“Increasingly, CEOs are looking to CDOs to help develop new data-based agile business strategies so their company could gain a competitive edge. They are expected to serve as change agents, straddling easily between technology and business agenda.”

— Ramesh Nair, CDO Services Lead, Data Business Group - Accenture Technology

Building data capability for today and tomorrow

If a company’s focus is on building the capabilities necessary for undertaking an enterprise-wide data-led transformation, then it does not really matter if the person to lead this initiative—the CDO—is from within or outside the organization, or comes from a technology or business background. The incumbent needs to bring a number of critical characteristics that go well beyond data skills. In this respect, the following are some guidelines for what the CDO must do to build the data capabilities along three main pillars.

1. Move to the New

Migrate from the old data ecosystem of data warehouses & marts to the world of data lakes and cloud, enabling more real-time data flows, and supporting the changing demands of the digital marketplace.

2. Build the New

Carry the old model and talent (with the deepest of insights into what makes the products & services tick) into the new ecosystem. CDOs are best positioned for this task.

3. Go beyond today’s New

Keep an eye on the future and go beyond today’s environments and capabilities. Embrace new & agile ways of building data systems and engagement models across data, technology and business functions.

View All

CDO—your “go to” leader for leaping into the future

To push their company even further and position it for the next 10-years, CDOs will need the persona discussed above as well as leadership traits and ambition to lay down the groundwork now so that their organization can fit seamlessly into the era of the digital ecosystems and the world of the Internet of Things (IoT). If today’s world represents an explosion of data and the power of AI, the next few years will show the present era to be the baby steps of a massive transformation. Your organization must be positioned for this moment, even if that vision extends beyond the tenure of the current leaders.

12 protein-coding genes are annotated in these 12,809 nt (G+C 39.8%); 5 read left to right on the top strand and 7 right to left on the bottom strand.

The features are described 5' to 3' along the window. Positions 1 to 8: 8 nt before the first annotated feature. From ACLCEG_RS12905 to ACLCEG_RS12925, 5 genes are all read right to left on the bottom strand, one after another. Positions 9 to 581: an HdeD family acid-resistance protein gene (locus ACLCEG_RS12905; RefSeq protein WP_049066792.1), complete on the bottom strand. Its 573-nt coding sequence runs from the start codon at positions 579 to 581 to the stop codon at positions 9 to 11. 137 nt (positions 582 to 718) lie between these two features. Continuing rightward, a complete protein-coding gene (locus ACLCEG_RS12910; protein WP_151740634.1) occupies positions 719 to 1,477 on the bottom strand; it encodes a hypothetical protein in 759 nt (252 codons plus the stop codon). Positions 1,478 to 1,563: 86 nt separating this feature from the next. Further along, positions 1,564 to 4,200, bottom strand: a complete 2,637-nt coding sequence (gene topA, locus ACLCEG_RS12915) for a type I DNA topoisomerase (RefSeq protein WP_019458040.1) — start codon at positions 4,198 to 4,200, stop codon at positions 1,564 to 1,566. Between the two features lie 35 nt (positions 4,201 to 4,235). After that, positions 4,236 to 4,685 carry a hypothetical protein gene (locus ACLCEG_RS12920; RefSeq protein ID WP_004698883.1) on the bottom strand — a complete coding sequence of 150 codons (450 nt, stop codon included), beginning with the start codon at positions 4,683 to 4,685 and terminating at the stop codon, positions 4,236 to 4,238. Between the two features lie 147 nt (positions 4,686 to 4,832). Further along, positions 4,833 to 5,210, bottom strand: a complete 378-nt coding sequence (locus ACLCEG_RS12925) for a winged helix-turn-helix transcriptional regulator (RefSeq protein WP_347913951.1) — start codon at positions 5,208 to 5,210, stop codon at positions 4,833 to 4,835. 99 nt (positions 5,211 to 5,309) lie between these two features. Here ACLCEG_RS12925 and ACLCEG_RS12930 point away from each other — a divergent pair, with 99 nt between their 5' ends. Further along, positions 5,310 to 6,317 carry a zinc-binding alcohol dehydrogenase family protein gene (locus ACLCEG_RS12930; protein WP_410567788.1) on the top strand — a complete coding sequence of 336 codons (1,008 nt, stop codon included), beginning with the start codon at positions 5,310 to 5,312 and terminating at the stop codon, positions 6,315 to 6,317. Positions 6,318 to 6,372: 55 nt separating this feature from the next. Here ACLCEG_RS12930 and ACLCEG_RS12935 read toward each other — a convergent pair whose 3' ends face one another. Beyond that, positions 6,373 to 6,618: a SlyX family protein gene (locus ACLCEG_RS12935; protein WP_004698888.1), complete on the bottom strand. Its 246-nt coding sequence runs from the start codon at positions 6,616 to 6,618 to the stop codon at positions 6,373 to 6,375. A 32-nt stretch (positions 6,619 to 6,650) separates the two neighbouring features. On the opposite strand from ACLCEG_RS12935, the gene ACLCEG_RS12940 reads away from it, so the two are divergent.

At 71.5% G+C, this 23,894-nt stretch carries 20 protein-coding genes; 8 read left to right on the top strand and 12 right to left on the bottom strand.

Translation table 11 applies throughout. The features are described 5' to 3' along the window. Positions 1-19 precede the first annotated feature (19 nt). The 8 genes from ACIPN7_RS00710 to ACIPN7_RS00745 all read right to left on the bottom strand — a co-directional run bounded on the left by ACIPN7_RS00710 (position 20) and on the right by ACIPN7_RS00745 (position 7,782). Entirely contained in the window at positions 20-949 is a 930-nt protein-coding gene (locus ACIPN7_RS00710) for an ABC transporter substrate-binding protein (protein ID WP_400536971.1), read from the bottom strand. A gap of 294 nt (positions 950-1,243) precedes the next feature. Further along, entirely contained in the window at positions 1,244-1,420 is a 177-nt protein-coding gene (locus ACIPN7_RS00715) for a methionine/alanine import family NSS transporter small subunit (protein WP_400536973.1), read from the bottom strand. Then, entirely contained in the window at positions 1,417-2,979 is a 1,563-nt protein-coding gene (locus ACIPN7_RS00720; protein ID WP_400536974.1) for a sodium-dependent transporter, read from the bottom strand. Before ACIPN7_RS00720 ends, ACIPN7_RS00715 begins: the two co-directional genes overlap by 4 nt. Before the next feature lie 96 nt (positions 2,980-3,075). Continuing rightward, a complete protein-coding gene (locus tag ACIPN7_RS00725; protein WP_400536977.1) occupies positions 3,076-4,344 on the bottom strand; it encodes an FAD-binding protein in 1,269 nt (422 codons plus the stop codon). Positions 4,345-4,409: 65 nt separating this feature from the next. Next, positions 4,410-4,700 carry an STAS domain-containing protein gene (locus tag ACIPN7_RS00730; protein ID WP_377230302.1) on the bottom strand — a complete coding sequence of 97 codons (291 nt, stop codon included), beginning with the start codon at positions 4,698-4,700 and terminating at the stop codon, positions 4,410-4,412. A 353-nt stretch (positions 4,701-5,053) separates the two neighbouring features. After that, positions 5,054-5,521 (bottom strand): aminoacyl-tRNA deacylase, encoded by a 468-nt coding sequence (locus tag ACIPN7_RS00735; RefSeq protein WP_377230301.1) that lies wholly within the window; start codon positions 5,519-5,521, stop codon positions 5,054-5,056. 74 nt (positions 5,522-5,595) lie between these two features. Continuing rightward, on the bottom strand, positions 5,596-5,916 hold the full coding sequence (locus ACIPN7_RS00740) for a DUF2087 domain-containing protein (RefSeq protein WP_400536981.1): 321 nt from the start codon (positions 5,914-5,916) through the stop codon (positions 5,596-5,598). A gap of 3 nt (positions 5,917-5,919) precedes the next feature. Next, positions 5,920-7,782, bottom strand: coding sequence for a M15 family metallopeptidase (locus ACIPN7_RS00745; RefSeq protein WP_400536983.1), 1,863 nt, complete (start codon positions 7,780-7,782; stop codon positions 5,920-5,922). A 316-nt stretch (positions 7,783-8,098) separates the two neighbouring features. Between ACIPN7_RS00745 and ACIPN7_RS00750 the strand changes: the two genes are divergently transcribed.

When just about everything—from a hockey puck, car seat, hearing aid to wearables—are constantly emanating data about your customers and products in volumes never imagined before, will you stand by and say that you only need a data repository of your own data? Or, will you want to be a player with the people, technology, processes and leadership to just naturally fit into that ebb and flow of a data-driven AI-powered business ecosystem? If this is the vision you wish to achieve, then you must enable your CDO to build foundational capabilities as an integral part of your enterprise-wide strategy.

Ramesh Nair

CDO Services Lead – Data Business Group, Accenture Technology

MORE ON THIS TOPIC


Subscription Center
Stay in the Know with Our Newsletter Stay in the Know with Our Newsletter